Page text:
This story investigated the validity of a forensics technique, comparative lead bullet analysis, that has been used by the FBI crime laboratory since the late 1960's. FBI scientists determine the trace metal profile of a lead slug and then compare bullet profiles. They found there was not a solid scientific backing for this technique and that new research indicates that the conclusions the FBI examiners drew about relationships between were, at best, unwarranted. There was never evidence to conclude that the fact that two bullets share similar trace element profiles means they are in some way connected, and there is now evidence against that conclusion. This is important because the technique is commonly used in murder cases where traditional ballistics cannot be used and, often where there is little evidence.
Tags: forensics; FBI; crime lab; lead bullet analysis; FBI scientists; lead slug; FBI examiners; American Chemical Society; National Academy of Sciences; bullet lead; fingerprint analysis; Iowa State University; National Research Council; Middlesex County Superior Court; crime scene; FBI testimony; National Research Council; rifling-mark analysis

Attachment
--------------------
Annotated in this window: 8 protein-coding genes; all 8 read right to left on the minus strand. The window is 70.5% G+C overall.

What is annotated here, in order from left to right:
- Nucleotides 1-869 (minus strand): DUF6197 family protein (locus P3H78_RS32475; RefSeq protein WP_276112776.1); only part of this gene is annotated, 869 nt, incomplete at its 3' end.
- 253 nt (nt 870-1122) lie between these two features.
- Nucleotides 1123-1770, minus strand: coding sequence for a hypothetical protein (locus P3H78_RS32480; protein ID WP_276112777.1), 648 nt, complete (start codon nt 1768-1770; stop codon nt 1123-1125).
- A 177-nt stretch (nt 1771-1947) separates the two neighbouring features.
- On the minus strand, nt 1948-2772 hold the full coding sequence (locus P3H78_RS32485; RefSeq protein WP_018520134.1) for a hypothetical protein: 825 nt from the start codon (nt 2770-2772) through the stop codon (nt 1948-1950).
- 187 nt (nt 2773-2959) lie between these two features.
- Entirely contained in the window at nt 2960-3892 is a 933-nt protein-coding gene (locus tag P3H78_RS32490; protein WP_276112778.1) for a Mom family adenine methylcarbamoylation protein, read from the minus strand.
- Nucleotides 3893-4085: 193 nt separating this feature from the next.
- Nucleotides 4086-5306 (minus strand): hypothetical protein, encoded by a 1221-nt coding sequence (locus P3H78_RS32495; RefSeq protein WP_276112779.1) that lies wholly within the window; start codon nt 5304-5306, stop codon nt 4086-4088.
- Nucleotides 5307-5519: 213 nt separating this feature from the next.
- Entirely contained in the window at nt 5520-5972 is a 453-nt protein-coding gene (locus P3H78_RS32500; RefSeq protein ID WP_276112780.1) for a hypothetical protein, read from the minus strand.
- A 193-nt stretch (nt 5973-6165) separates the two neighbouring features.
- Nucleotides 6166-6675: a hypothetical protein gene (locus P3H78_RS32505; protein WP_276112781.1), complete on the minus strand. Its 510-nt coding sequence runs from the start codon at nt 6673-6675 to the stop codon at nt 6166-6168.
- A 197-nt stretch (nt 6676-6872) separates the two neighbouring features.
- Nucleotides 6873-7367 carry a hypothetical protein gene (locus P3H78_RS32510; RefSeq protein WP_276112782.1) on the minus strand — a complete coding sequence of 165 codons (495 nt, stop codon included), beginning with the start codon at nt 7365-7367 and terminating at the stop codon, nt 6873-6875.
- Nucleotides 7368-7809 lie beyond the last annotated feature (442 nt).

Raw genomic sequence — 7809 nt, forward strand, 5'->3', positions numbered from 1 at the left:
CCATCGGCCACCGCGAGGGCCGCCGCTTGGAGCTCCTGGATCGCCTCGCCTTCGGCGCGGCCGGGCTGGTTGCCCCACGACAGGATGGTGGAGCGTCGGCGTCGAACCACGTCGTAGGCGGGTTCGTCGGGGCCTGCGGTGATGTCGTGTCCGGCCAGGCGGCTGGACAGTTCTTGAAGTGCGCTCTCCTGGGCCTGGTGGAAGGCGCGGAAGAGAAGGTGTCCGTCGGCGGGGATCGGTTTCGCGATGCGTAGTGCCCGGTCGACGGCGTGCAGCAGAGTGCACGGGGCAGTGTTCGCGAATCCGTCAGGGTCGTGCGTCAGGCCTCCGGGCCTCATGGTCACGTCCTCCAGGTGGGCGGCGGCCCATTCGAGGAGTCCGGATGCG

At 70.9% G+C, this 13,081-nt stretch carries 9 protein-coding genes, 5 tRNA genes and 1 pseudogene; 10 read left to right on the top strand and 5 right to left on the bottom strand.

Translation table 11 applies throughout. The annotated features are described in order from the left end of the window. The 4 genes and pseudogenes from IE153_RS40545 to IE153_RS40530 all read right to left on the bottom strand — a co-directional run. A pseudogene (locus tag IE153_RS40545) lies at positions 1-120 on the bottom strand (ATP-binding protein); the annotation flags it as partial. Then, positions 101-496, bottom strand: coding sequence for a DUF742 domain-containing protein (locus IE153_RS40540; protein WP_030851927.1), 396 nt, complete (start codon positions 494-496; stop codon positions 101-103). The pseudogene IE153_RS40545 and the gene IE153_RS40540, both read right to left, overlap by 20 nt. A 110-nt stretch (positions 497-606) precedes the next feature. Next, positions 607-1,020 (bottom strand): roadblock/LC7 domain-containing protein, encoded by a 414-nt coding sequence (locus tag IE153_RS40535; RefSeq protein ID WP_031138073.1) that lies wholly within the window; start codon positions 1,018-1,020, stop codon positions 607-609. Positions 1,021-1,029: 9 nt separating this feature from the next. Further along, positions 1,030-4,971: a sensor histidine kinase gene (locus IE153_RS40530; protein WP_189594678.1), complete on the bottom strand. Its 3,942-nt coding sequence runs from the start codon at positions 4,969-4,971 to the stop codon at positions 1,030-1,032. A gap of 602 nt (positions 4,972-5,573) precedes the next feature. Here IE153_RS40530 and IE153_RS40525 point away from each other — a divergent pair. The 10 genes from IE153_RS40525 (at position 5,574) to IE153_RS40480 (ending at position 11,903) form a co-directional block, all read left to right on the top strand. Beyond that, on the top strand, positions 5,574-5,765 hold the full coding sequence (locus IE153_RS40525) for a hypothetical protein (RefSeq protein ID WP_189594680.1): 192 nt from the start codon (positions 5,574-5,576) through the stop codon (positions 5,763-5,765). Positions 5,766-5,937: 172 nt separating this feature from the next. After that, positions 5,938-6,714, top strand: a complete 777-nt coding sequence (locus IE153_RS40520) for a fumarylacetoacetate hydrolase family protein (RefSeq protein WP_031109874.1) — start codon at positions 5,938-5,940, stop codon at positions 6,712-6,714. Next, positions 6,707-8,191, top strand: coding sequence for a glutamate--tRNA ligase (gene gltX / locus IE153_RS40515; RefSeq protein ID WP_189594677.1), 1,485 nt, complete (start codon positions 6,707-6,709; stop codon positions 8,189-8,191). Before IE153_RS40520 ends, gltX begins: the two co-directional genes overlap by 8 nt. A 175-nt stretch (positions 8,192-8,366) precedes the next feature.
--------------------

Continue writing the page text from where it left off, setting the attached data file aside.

The story analyzes the cooperation between CIA and American academia to solve intelligence problems. Some scholars, like Bruce Cummings (University of Chicago) and David Gibbs (University of Arizona) criticize this cooperation. The cooperation grants scholars access to classified information. The intelligence-academia relationship is sometimes a source of conflict; some universities have explicit rules that forbid faculty members to conduct classified research, and one of the most controversial CIA policies is "its insistence that scholars sign a lifetime secrecy agreement before receiving a security clearance", Mooney says. Contrary to Cummings and Gibbs' opinion, Joseph Nye (Dean of the Harvard Kennedy School) says his intelligence ties with CIA, State Dept., Defense Dept. and National Security Council have not prejudiced his scholarship.
"A CBS News investigation, conducted jointly with US News and World Report, provided the first irrefutable evidence that Russian organized crime, working with at least one senior official of the government of Boris Yeltsin, had moved into the dangerous but potentially lucrative area of nuclear smuggling. Relying on unique access to senior law enforcement officials in Lithuania and Russia, the reporters unearthed shipping documents, business contracts and other correspondence detailing the illegal movement of 4.4 tons of beryllium from a supposedly secure Russian research facility through a number of middlemen to a Mafia organization in Lithuania and ultimately, to a man identified as a Korean buyer, willing to pay more than ten times the material's market value."
Capital Times (Madison) says National Research Council report on Seafarer, a Navy communications network, whitewashed environmental hazards, February 1978.